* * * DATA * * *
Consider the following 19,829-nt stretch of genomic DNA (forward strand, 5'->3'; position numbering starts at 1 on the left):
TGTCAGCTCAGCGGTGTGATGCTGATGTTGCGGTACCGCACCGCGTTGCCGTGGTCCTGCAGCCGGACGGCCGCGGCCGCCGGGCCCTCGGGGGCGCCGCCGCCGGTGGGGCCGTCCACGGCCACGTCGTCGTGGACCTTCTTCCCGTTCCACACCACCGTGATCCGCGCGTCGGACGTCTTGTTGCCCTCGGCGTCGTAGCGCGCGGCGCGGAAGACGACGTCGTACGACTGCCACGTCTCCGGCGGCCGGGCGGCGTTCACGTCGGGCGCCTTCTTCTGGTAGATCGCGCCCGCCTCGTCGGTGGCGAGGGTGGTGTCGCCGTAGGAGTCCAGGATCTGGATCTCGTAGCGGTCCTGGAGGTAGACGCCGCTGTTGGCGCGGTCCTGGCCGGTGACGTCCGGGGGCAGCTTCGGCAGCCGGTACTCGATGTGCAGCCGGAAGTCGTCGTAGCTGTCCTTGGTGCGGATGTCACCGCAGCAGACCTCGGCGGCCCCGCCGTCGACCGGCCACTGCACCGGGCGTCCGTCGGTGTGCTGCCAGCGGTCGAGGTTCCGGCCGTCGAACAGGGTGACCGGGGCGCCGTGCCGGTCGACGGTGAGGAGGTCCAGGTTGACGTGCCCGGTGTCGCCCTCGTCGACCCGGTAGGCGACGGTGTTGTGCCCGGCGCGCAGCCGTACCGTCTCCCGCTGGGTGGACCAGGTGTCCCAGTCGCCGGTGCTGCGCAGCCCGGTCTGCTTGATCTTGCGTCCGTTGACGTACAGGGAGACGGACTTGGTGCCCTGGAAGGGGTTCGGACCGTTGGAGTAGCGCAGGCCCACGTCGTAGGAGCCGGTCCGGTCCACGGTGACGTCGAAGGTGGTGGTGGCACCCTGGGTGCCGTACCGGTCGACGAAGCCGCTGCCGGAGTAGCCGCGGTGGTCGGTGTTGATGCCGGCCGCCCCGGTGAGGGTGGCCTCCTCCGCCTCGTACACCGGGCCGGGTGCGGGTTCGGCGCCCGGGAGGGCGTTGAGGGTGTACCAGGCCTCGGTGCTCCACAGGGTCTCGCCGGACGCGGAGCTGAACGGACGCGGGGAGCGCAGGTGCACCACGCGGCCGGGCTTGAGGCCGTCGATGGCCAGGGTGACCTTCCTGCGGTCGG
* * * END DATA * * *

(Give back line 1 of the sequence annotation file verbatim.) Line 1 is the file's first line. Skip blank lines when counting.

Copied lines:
Consider the following 19,829-nt stretch of genomic DNA (forward strand, 5'->3'; position numbering starts at 1 on the left):